Smith also placed 10th in the 3,000 last year, and she Fritzen and Talada were expected to be among the top distance runners in the section this year. The Wolverines' Melina Ortiz placed eighth in the 400.
Owego's Derek Sarrge was part of the Indians' sixth-place 4x800 relay. However, the other three members of the foursome have graduated.
Among the top non-senior state qualifiers coming back were Waverly sophomore Olivia Nittinger, who was part of the 4x800 relay, and Wolverine junior Collin Wright, who competed in the steeplechase last year.
Based on 2019 results, there are a few others who had a shot at qualifying for states as seniors. They include Newark Valley sprinter Caden Bennett, S-VE jumper Ryleigh Clark, S-VE thrower Luke Simonton and Waverly hurdler Alyssa Simonetti.
Of course, track & field isn't the only sport where top senior athletes are missing out on a possible career-ending performance at states.
Tioga's Sam Taylor was looking at a potential fourth trip to the state golf tournament, not to mention Waverly would have had a senior or two on its three-time defending Section IV championship team.
At the team level, Tioga baseball, which has won three of the past five Section IV Class C titles, had a few seniors as well to include Mason Booser, Thomas Cook and Brady Worthing. Waverly looked to be competitive on the diamond this season too, with seniors Jalen McCarty and Ethan Stotler in the mix. I'm not sure whether or not Scott Woodring (injured last year) was going to play, but the 6-foot-8 senior would have been an imposing presence.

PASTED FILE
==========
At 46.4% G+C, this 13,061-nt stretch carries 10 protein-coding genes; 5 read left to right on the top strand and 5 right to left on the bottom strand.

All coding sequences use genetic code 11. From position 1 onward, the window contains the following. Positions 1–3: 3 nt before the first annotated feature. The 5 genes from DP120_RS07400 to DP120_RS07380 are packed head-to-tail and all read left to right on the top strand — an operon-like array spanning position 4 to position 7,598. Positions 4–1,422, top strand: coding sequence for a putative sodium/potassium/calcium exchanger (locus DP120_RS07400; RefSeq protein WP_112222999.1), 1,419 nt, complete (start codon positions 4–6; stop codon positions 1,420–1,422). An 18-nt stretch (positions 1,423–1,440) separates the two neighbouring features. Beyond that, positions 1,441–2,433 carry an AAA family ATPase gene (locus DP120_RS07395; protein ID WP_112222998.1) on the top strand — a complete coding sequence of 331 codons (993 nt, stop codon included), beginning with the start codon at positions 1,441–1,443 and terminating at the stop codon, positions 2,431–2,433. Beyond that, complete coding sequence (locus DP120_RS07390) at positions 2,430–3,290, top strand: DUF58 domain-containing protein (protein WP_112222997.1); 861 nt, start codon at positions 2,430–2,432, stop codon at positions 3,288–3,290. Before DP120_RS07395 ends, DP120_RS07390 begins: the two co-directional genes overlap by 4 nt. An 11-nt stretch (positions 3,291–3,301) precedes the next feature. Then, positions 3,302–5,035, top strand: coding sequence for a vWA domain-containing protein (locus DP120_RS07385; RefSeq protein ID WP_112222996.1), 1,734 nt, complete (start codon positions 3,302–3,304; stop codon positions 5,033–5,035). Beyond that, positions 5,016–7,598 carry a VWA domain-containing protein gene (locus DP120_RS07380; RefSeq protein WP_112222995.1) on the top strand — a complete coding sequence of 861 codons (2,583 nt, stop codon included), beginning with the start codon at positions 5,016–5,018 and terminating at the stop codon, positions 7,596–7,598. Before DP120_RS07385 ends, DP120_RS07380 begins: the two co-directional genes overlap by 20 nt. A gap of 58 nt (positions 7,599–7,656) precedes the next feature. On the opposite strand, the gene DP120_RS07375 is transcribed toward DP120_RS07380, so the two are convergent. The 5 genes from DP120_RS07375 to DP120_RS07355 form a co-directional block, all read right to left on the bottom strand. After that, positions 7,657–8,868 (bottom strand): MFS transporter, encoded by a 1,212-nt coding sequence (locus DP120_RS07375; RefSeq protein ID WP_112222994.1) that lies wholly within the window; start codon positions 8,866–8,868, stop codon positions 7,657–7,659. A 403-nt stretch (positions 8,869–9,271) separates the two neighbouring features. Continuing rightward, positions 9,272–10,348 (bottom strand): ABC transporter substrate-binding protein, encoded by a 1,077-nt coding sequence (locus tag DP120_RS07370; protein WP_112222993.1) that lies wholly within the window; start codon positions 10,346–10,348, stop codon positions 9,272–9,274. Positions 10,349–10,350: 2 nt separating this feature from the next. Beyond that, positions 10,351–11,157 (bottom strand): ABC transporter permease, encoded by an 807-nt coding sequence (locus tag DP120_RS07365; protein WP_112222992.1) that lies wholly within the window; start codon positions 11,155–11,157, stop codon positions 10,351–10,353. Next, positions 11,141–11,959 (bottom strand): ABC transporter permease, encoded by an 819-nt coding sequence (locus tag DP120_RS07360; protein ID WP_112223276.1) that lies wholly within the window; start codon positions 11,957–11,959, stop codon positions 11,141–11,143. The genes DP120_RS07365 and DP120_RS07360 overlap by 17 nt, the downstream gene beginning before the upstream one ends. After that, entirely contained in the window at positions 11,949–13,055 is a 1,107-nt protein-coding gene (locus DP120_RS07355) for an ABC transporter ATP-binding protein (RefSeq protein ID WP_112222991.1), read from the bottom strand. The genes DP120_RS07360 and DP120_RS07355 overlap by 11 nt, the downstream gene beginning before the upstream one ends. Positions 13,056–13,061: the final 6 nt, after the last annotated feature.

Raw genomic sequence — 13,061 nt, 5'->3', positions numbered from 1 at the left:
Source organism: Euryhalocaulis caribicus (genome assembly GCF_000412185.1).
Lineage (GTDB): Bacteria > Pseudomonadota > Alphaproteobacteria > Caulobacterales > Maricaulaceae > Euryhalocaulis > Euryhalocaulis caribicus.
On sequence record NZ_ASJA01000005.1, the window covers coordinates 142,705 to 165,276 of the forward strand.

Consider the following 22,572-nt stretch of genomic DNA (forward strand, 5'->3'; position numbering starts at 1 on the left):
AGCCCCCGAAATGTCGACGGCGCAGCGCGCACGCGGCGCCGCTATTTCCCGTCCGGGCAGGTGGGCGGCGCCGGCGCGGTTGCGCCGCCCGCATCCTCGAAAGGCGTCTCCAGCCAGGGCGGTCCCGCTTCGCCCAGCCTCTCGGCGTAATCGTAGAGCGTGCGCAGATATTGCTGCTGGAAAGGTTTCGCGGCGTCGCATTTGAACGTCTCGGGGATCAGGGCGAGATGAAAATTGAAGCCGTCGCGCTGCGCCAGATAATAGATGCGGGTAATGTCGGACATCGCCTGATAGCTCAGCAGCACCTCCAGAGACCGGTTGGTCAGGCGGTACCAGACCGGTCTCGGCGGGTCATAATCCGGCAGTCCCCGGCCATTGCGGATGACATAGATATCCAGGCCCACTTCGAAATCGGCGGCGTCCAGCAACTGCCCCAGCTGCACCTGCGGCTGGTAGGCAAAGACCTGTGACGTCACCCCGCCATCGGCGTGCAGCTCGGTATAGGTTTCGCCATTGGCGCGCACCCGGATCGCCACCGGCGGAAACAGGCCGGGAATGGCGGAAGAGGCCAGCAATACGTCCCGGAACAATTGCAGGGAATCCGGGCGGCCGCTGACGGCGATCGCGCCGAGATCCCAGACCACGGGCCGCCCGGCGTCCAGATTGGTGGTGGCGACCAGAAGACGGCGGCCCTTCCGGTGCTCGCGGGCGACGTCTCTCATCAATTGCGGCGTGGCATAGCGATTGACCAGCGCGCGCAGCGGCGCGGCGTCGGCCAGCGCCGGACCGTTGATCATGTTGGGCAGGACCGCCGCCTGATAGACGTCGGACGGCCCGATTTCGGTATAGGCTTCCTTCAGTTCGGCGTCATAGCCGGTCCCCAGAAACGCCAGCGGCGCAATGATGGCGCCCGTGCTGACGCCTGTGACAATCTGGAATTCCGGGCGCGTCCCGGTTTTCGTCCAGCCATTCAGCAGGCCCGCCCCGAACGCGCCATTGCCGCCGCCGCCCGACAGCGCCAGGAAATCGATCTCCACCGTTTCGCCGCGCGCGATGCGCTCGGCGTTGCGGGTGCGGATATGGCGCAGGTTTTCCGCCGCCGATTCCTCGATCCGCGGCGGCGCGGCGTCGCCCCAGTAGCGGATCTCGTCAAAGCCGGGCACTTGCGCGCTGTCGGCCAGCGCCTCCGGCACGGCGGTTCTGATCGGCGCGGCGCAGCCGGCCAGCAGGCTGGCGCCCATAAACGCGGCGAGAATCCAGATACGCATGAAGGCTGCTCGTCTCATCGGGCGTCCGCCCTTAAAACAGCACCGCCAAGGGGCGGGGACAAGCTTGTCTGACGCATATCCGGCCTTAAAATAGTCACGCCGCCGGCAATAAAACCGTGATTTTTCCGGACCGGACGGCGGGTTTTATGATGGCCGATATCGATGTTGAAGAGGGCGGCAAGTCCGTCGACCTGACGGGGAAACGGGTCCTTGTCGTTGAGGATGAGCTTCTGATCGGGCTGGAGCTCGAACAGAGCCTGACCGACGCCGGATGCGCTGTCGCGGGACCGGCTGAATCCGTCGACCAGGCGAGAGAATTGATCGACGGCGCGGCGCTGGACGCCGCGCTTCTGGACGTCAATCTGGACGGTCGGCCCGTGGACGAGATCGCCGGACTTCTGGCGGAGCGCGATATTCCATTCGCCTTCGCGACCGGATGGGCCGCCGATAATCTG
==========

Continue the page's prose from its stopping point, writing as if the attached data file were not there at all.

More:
On the softball field, Candor and Tioga looked to challenge in Class C while Newark Valley and Waverly were hoping to compete in Class B.
Candor was bringing back a talented team that included seniors Jennah Kareem, an all-state pick, Kailyn Edwards and Arianna Aman. Tioga was rebuilding last year and turned out to have a solid year. The Tigers were expected to be even better this season with seniors Giovanna Rossi and Michaela Webb back, as well as Ally Chapman, Shaina Franks, Hannah Fox, Emily Pipher and Kim Tarbox.
NV's squad was expected to be much improved and with seniors Marissa Berghorn, Cassidy Hoffmier, Sarah Mertson, Jordan Stiffarm and April Williams. Defending Section IV Class B softball champ Waverly lost some top talent, but returned notable seniors in Morgan Adams and Paige Lewis.
The Owego boys lacrosse team qualified for states for the first time in school history last year and looked like a very likely candidate again this year. The Indians had about a dozen seniors on the squad, including Mike Wasyln, Luke Maslin, Cooper Phelps, Cole Taylor, Mason Pratt, Ben Miller and Gio Fabi.
The girls team had seniors Maddie Powell, Allee Schumacher, Leah Watson and Emma French coming back.
To all the senior athletes (I apologize if I omitted anyone), you will survive this disappointing chapter in your life, and will have a chance to move on and be successful with whatever you choose to do, whether it includes athletics or not.